Category Archives: 1950 Films

Stage Fright-1950

Stage Fright-1950

Director Alfred Hitchcock

Starring Jane Wyman, Marlene Dietrich, Michael Wilding

Scott’s Review #1,160

Reviewed July 9, 2021

Grade: A-

Stage Fright (1950) is a British film directed by Alfred Hitchcock before his American invasion.

The film feels like a hybrid British/American project with the leading lady, Jane Wyman, being American, but otherwise is set in London with many British actors.

Hitchcock mixes plenty of film noir influences with the typical thrills and suspense creating an excellent product that flies under the radar when matched against his other films.

Wyman is cast as an attractive aspiring actress who works on her craft by going undercover to solve a mystery. There are Nancy Drew elements and it’s fun to watch Wyman, who would become Mrs. Ronald Reagan before he entered politics and later would become President of the United States.

She reportedly divorced him because she had little interest in entering the political spectrum by association.

The action gets off to a compelling start with two characters driving in a car in clear peril. Hitchcock loved driving scenes like these. It is learned that the police think actor Jonathan Cooper (Richard Todd) is a murderer, and now they’re on his tail.

He seeks shelter with his ex-girlfriend Eve (Wyman), who drives him to stay in hiding with her father, Commodore Gill (Alastair Sim).

He explains that it was his lover, the famous and snobbish actress Charlotte Inwood (Marlene Dietrich), who killed the victim (not coincidentally, her husband). Convinced Jonathan is innocent, Eve plays detective and assumes multiple disguises, slowly developing feelings for Detective Inspector, Wilfred O. Smith (Michael Wilding).

Once embroiled in a web of deception, she realizes that Shakespeare was right and that all the world is a stage.

Wyman is the Hitchcock brunette as opposed to his later fascination with the blonde bombshell. Therefore, her role is more sedate and astute than the sex appeal that would come with Hitchcock’s later characters.

Eve closely resembles the character of Charlie whom Teresa Wright played in 1943’s Shadow of a Doubt. They are both astute and investigative with a mystery to unravel. Interestingly, they both fall for detectives.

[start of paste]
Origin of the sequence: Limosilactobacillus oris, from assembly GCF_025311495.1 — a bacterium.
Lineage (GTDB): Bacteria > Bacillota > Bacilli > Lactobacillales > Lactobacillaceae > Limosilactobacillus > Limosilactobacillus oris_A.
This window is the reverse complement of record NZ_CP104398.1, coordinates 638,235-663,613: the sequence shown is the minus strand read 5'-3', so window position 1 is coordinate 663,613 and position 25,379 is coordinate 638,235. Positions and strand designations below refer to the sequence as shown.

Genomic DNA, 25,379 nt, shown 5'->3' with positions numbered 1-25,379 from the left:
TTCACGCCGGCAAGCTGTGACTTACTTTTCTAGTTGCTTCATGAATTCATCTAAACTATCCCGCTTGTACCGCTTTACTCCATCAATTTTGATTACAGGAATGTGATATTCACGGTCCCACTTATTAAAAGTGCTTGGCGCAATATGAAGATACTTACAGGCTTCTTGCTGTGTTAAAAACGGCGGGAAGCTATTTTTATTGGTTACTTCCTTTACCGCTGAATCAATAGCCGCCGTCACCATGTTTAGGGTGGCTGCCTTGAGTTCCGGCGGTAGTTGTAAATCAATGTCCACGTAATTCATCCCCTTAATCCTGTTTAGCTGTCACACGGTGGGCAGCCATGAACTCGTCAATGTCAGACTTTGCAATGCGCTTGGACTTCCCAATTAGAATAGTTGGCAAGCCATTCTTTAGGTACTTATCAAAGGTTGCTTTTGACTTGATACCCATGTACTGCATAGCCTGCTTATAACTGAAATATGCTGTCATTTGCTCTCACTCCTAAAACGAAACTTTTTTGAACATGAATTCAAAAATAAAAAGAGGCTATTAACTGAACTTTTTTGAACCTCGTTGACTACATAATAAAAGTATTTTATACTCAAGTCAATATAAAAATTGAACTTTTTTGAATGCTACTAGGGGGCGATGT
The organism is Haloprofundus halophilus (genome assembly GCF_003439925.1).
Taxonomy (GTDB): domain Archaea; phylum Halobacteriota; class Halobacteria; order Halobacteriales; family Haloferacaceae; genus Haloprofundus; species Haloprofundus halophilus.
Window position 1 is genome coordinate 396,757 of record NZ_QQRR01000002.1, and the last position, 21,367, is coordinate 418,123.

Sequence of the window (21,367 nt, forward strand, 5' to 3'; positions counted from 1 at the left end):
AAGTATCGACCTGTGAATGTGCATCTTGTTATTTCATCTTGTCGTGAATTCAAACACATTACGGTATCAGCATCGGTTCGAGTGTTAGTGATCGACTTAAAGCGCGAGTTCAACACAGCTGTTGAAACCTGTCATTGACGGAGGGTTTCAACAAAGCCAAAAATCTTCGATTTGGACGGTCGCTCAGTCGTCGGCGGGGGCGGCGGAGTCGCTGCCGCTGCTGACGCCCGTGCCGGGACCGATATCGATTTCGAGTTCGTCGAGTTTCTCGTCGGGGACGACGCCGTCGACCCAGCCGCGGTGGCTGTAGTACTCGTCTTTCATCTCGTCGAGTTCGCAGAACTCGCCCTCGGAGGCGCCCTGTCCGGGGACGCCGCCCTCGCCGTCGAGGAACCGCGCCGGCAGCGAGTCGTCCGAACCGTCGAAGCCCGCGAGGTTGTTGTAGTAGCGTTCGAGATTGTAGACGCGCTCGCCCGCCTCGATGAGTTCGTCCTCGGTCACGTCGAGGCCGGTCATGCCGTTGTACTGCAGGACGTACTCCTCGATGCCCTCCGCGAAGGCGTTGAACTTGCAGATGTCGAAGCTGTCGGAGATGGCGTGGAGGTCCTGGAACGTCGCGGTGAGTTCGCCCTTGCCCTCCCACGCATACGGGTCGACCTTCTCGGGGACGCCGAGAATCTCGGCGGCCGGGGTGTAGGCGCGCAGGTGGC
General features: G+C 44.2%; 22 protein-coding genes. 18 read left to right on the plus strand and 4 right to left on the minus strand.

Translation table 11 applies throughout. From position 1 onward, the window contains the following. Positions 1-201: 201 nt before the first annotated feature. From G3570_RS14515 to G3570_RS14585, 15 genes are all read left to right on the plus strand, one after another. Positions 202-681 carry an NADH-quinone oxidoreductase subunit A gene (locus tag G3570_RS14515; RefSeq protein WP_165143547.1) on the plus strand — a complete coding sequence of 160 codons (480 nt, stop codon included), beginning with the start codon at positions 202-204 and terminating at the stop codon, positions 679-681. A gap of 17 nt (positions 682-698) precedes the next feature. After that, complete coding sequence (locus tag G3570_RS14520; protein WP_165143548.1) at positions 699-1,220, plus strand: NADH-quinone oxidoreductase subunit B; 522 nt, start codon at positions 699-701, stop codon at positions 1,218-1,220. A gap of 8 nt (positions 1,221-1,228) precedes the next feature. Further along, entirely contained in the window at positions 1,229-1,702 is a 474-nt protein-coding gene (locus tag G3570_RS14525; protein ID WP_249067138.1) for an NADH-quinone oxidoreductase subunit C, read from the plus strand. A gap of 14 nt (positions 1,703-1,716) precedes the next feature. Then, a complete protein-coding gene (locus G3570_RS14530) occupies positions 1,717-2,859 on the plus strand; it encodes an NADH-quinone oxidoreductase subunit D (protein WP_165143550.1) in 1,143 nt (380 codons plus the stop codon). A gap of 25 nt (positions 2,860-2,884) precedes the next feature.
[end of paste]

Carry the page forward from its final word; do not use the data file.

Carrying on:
All the glasses! Hitchcock’s fetish for women wearing glasses is on full display, especially with the character of Nellie, a cockney opportunist played by Kay Walsh. Look closely and one can spot several minor or background ladies sporting spectacles and even Eve dons a pair as a disguise.

Pat Hitchcock, the director’s daughter, plays a small role as she would in Strangers on a Train (1951) and Psycho (1960).

Speaking of Strangers on a Train, there are similarities to mention.

Both involve a tit-for-tat exchange where one character is requested by another to kill someone in exchange for either a payoff or another form of motivation.

Marlene Dietrich is as sexy as ever in the pivotal role of Charlotte. She is self-centered, self-absorbed, and thoughtless, constantly mispronouncing Eve’s fictitious name and barely noticing that she is covering for her regular maid/dresser.

But is she evil and capable of killing her husband?

Stage Fright has a thrilling finale. In the climax, the audience finally finds out who has been telling the truth who has been lying, and what explanations are revealed. There is a pursuit, an attempted killing, and a shocking death by way of a falling safety curtain, in the theater naturally.

What one would expect from a Hitchcock final act.

The focus on theatrical stage actors is a nice topic and adds to the existing drama as the implication of playing various roles comes into play big time. So is the prominence early on of the Big Ben landmark in London and other location trimmings.

Stage Fright (1950) doesn’t get the love saved for other Hitchcock masterpieces and that’s a shame because the film is excellent.



Director Clyde Geronimi, Hamilton Luske, Wilfred Jackson

Voices Ilene Woods, Eleanor Audley

Scott’s Review #731

Reviewed March 7, 2018

Grade: A-

Cinderella is a lovely 1950 Walt Disney production that rejuvenated the animated film genre after a sluggish 1940s, thanks to the ravages of World War II.

The film glistens with goodness and bright colors, offering a charming fairy tale-based story based on hope and “happily ever after”.

Cinderella is enchanting on all levels.

Told largely in narration form especially to explain the history of the story, we learn that Cinderella’s parents have both died, leaving her an orphan and living with her wicked stepmother, Lady Tremaine.

Her stepsisters Drizella and Anastasia are jealous of Cinderella’s natural beauty. She is abused and berated regularly, forced to work as a servant in a rundown chateau- tending to the trio’s needs and demands.

Despite her unhappy life, Cinderella makes the most of it and befriends mice, birds, and many other animals she meets, singing and dancing merrily.

Life chugs along for our heroine until one day the King of the royal palace decides to throw a lavish Ball for his son, the Prince, to find his soulmate and marry her finally. The King requests that all eligible unmarried women attend.

As Cinderella excitedly requests to go, Lady Tremaine cruelly grants her request, provided all of her work is done, having no intention of making things easy on her.

In true fairy tale form, the Prince falls madly in love with Cinderella while many hurdles face the pair on their way to happiness.

Given the time when Cinderella was made (1950), the timing was excellent for a lavish production, to say nothing of the fantasy that many young girls undoubtedly experienced a handsome prince rescuing them, whisking them away from a life of doldrums to undying love.

Female empowerment had not yet taken hold during the 1950s, so the male-rescuing female message was palpable and appealing to many. Dated not the least bit, a story of true love overcoming hardship can always find an audience.

The colors and animations of the production are lush and powerful, oozing with perfection and drizzling with fantastic elements of romance and spectacular wealth.